Off the beaten path

Ellergronn trail: discovering the ponds of the Minett region

By Frédérique Bruck

This 3.4km long trail begins just two kilometres south of Esch-sur-Alzette town centre, at the Ellergronn nature reserve HQ. There are several different walks for visitors to choose from, but our focus will be on the circular route around the ponds. A fairy-tale forest stretches before us, with its dose of mystery, dancing shadows, ancient trees, pools and ponds.
We first glimpse the Hénzebiergweier through the branches before it is gradually unveiled. This body of water was formed following the collapse of an old mining gallery below it, creating what we call a funnel pond. The water comes mainly from rainfall, but karst springs are also likely. The pond is bordered by common spruces on one side and European larches on the other. It rarely gets full sun exposure, which prevents it from drying out in summer.

© Emile Hengen

There are views here to surprise even the most seasoned hiker. The inky-black pool sitting majestically in the middle of the forest gives an impression of absolute calm, eternity itself. Mystery and magic, too, as the dark, immobile water reflects the foliage of the trees above. The colour palette is unusual: apple green leaves, in striking contrast with the deep black of the pond.

The trail circles a large part of the pond, allowing us to admire it from various viewpoints. We can linger at its foot, soaking in the special atmosphere of this unusual forest. A little further on, an information panel describes how the pond is home to rare flora and fauna, including pool frogs, underwater algae, reeds and European speedwell, as well as duckweed, common frogs, crested newts, Nuphar lutea – large, floating, heart-shaped water lilies measuring four to five centimetres in diameter with golden-yellow flowers emerging a few centimetres above the water – and the common rudd, small freshwater fish. Depending on the season, it is not uncommon to see a host of dragonflies, the most common being Sympetrum sanguineum, Aeshna cyanea, Anax imperator and Somatochlora metallica.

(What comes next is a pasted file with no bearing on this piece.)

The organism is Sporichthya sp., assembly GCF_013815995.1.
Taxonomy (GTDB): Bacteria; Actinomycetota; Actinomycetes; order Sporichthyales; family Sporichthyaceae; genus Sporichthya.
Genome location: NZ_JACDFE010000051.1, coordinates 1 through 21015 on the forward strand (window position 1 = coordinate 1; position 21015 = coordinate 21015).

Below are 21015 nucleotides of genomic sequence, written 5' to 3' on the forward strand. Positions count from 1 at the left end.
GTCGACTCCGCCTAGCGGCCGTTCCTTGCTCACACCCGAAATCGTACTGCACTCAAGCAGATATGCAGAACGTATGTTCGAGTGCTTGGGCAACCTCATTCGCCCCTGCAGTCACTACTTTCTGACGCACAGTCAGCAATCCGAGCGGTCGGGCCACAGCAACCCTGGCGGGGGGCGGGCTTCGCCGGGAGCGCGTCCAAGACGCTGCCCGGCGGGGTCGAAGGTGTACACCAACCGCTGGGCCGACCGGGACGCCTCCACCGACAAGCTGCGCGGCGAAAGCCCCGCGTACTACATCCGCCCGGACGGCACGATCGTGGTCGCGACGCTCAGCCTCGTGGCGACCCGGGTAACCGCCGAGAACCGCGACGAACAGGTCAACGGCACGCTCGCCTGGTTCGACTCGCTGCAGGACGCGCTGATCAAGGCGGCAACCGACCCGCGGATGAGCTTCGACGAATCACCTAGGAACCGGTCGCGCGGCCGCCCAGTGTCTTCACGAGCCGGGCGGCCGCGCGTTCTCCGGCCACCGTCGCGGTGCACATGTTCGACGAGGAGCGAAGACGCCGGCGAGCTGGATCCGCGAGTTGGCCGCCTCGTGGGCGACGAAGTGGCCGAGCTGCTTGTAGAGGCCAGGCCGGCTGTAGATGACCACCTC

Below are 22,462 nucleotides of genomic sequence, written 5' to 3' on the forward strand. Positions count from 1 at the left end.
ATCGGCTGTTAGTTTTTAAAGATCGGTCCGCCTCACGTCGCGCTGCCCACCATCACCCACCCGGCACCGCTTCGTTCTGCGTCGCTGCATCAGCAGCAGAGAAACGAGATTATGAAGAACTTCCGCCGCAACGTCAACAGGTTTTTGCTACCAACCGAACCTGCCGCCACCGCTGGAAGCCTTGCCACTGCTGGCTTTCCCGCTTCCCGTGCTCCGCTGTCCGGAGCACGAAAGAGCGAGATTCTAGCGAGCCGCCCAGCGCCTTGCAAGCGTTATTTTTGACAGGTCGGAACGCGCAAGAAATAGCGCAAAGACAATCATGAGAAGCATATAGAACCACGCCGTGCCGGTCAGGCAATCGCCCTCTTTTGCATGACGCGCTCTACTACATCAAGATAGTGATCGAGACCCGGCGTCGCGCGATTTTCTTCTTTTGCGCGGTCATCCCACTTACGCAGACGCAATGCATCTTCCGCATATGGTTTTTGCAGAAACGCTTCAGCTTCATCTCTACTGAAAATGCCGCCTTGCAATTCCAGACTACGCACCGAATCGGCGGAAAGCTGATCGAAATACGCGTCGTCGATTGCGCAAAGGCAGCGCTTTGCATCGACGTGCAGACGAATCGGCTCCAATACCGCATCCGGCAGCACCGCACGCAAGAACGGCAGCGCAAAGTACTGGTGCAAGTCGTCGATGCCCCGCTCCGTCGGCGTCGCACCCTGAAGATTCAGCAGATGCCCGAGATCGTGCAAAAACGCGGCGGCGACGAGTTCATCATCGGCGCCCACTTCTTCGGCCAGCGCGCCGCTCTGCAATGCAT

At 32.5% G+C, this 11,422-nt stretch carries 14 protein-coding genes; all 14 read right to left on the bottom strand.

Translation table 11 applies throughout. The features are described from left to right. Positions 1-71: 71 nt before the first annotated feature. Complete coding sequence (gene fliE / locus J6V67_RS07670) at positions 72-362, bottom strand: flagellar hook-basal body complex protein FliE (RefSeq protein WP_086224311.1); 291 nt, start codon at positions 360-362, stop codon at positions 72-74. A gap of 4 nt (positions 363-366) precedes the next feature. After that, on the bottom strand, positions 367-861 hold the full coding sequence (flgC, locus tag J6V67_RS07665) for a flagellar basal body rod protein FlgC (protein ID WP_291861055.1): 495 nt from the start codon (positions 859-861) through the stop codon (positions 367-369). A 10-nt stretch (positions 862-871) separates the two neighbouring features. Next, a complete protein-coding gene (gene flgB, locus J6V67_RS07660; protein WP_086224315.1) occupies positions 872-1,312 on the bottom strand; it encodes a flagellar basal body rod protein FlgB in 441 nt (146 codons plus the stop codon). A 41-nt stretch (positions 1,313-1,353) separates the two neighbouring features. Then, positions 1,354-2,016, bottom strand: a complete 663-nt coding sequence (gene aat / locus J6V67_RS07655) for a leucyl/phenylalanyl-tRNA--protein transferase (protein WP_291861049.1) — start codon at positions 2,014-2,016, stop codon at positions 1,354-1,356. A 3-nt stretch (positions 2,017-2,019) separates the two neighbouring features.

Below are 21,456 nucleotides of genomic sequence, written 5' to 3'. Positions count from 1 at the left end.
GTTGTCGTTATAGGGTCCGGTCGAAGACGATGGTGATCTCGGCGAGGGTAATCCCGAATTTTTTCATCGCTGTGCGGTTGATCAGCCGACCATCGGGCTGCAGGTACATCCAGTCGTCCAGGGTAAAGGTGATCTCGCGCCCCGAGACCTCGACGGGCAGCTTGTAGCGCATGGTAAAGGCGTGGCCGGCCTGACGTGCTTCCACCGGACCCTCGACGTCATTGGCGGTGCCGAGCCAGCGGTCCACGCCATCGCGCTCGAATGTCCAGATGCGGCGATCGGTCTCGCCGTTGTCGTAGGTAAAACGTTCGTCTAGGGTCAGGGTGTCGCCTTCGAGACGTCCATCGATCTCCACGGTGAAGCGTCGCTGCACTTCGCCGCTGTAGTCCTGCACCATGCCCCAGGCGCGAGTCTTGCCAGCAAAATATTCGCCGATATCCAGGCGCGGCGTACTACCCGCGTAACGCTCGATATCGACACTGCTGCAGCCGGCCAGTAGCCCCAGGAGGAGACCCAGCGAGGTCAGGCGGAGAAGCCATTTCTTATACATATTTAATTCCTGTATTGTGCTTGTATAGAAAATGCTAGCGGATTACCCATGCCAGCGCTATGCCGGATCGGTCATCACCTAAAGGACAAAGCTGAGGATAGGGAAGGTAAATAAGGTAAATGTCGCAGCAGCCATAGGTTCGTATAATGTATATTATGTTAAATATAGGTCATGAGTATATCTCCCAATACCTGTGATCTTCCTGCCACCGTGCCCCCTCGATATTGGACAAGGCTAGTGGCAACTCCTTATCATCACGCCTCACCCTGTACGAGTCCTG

© Emile Hengen

Next, the trail takes us to the small “Delsterbësch” spring, where we’re tempted to cool off in the fresh water.

Nature-friendly forest management
As we make our way towards the second pond, an information panel draws our attention to the management of this forest, characterized by its great diversity of species. The focus is on maintaining harmony with nature, considering the needs of both humans and the environment. Natural regeneration is therefore promoted, along with protecting the soil, water, and climate. It is not surprising to learn that this walk takes us through a Natura 2000 area, called “Esch-sur-Alzette Sud-Est – Anciennes minières / Ellergronn”. This stretches for 1000 hectares, making it one of our largest EU Natura 2000 protected areas.

© Emile Hengen
© Emile Hengen

Liégeois pond
The second pond that features on this walk also promises an extraordinary visual and sensory experience. This body of water, which developed over an old collapsed gallery, is fed by a spring, extending to a depth of ten to twenty metres. It is remarkable for the huge number of amphibians living here, not to mention a host of insects, fish, and aquatic plants. Newts reign supreme: alpine newts, palmate newts, crested newts.

© Emile Hengen

Tearing ourselves away from the pond, heads filled with images, we return to the starting point of our walk: Ellergronn visitor centre, which has permanent exhibitions on the natural heritage of the Mining Basin and use of old mines, along with temporary exhibitions as part of a varied programme. After this nature walk, we can take a breather in “an der Schmëdd” restaurant, which gives local and traditional specialities pride of place.